First bid made for court clerk

Published 12:00 am Monday, January 20, 2003

Suffolk’s Deputy Commonwealth’s Attorney W. Randolph Carter Jr. announced Thursday he will seek election to the office of Clerk of the Circuit Court of Suffolk, a seat to be vacated at year’s end by the current Court Clerk Henry C. Murden.

Murden, 83, announced Tuesday he is ready for the next phase of his life to begin; that of enjoying his retirement. He also noted that while the elections are some time off, Nov. 4, he wanted to give potential candidates time to plan a campaign, a fact which Carter appreciates.

Randy, as he is known by the legal community, friends and family, was born while his parents were in Washington, D.C. The Carters returned to Suffolk to live when their son was a year old. He is the son of the late attorney W. Randolph Carter, who was a renowned lawyer within the legal community, serving his clients for 44 years. He and his wife, Ravis McBride Carter, were also natives of this city, as were their parents.

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Following in his father’s footsteps came natural to Carter since he spent much of his childhood observing the attorney in the courtrooms of Suffolk. However, where his father chose corporate and civil law, Carter opted for the other side of the courtroom serving as a prosecutor.

A 1971 graduate of Suffolk High School, Carter served from 1972 to 1974 in the United States Army before earning a B.A. degree in 1978 from Virginia Polytechnic Institute and State University. In 1981, he graduated Campbell University School of Law.

He passed the bar that same year and began practicing law with the lawyer he’d spent his life admiring: his father. In addition to Suffolk Circuit Courts, Carter is admitted to practice law in the Supreme Court of Virginia and the Unites States District Court for the Eastern District of Virginia.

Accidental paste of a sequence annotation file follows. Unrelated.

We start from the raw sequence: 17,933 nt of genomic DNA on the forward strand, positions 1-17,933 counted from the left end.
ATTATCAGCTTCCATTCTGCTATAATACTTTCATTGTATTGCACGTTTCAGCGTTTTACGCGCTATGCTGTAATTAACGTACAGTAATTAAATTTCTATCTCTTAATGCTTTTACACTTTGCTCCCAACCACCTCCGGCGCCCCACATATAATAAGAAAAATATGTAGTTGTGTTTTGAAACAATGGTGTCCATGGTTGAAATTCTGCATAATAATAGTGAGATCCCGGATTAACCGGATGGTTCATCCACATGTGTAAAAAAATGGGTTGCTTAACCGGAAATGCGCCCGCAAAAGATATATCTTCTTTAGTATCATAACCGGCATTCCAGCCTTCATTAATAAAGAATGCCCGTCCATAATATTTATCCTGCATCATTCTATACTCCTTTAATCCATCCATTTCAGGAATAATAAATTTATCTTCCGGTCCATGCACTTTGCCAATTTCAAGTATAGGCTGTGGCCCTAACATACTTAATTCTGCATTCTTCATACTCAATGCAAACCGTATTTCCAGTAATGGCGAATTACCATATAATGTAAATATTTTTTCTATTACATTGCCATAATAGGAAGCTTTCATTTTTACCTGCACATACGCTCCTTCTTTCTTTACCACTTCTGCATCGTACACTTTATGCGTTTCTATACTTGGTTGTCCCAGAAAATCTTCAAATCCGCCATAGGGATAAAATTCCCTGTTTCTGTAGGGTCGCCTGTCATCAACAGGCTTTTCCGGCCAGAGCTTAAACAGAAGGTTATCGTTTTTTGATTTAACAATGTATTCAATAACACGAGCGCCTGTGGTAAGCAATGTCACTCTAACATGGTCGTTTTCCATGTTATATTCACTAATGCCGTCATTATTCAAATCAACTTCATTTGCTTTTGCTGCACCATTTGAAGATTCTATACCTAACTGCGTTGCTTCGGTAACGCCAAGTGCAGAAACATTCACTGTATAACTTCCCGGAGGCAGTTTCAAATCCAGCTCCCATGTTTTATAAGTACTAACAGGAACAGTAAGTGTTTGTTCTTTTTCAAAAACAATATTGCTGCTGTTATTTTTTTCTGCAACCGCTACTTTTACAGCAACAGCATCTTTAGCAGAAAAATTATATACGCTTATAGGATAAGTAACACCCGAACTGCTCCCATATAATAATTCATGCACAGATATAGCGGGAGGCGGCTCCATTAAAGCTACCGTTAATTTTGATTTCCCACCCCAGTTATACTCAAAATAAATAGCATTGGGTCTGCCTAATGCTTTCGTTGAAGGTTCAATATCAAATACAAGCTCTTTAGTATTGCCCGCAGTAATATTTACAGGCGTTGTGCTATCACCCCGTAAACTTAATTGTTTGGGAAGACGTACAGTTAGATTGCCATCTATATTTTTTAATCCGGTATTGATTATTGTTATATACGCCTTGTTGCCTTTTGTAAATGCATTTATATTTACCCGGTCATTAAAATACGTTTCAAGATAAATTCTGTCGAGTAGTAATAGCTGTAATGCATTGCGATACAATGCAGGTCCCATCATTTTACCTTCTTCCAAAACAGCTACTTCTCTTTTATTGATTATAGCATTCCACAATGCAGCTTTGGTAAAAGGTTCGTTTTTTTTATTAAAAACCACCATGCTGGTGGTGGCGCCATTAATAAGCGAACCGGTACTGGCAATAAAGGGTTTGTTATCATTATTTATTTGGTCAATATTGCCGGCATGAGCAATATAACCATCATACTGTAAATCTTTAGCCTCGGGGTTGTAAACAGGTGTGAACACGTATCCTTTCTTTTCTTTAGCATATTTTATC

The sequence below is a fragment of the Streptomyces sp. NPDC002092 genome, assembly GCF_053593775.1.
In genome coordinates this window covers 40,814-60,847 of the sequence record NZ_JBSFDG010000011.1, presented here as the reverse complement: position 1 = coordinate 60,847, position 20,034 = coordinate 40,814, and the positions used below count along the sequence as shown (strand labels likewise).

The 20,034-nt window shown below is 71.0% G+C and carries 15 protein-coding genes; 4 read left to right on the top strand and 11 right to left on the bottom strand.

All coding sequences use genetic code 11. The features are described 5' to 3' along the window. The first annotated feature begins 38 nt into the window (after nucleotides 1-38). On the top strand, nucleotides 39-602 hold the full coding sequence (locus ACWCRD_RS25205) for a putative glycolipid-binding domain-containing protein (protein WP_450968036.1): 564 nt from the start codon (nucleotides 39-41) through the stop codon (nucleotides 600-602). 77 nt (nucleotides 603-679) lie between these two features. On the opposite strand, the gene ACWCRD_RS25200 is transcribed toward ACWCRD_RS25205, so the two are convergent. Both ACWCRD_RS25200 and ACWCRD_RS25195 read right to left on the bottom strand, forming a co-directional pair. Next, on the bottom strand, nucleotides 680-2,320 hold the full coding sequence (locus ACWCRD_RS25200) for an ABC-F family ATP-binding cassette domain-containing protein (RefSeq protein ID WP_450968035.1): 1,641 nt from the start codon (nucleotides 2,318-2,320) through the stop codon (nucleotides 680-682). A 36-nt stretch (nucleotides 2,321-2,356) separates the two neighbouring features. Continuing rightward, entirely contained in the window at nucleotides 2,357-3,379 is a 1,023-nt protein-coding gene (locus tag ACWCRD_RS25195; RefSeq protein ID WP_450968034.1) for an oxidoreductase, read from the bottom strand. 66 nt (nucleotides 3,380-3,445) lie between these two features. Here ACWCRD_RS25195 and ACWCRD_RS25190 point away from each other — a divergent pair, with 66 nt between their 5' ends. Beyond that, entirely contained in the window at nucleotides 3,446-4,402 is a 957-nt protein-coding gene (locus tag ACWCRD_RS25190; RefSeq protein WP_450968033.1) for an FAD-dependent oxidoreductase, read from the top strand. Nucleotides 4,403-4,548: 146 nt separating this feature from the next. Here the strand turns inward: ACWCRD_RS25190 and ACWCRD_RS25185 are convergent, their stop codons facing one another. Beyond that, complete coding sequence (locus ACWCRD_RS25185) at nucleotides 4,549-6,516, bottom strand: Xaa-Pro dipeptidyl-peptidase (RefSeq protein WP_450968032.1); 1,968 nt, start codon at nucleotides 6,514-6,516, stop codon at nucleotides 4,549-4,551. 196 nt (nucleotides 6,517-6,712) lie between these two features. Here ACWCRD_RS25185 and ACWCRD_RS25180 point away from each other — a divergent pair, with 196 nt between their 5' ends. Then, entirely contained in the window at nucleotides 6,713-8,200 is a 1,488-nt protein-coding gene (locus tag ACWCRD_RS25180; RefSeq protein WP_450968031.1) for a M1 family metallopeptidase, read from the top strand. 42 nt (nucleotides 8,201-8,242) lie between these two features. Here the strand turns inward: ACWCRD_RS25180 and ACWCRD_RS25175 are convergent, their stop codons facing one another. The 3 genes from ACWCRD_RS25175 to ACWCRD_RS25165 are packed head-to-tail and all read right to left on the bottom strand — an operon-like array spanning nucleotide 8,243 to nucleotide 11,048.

In 1986, Carter chose to become a criminal prosecutor and accepted a position with the Commonwealth’s Attorney C. Phillips Ferguson’s office. Beginning as an assistant Commonwealth’s attorney, Carter was tapped to serve as Suffolk’s deputy prosecutor in 1998.

Having practiced both civil and criminal law, Carter said that while the position of clerk of the court does not require a candidate to have a law degree, it would be extremely helpful to anyone in that position. According to Carter, a court clerk must perform more than 800 duties within the scope of his job description.

&uot;The clerk of court is required to accept, record and index documents and he must also prepare orders for the court,&uot; said Carter. &uot;He would probate wills and other legal documents that are involved with the court system and all of them must pass through the clerk’s office. I believe that a court clerk with a legal background could better perform the duties of the office.

Carter added that when Murden steps down, his will be difficult shoes to fill.

&uot;Mr. Murden has been a wonderful, an excellent clerk of the court and he’s served the people of Suffolk well,&uot; said Carter. &uot;No one would really be able to fill his shoes. We can try, but it would be difficult to truly do so because he’s left a big imprint on the clerk’s office in the 45-years he’s served the courts and the people of Suffolk.&uot;

Carter is affiliated with several organizations and volunteers his time to many community service agencies including the Suffolk Chapter of the American Red Cross where he serves on the board of directors. He is also a member and past president of the Suffolk Ruritan Club. For the past 15 years he’s worked with Suffolk Fest Events Inc., serving on the board of directors and as chairman of &uot;Peanut Fest 2000.&uot;

A member of the Virginia Bar Association, and a member and past-president of the Suffolk Bar Association, Carter also serves on the Board of Directors for the 5th District Community Corrections.

The lecture circuit is familiar ground to Carter and his oratory abilities have taken him to address many groups including the Old Dominion Bar Association, the Commonwealth’s Attorney’s Services and Training Council, and the Chesapeake Public Safety Academy. Since 1993, he’s made presentations to the Investigation and Prosecution of Drug Offense (Top Gun) Faculty.

Closer to home, Carter has addressed candidates of the Suffolk Police Department’s &uot;Citizen’s Police Academy,&uot; as well as the officers involved in the Suffolk Police Department’s &uot;In-Service Training&uot; groups.

Carter and his wife, Luci St.Clair-Carter, are members of St. Paul’s Episcopal Church where he recently completed a three-year term on the Vestry Board, serving as senior warden during 2002.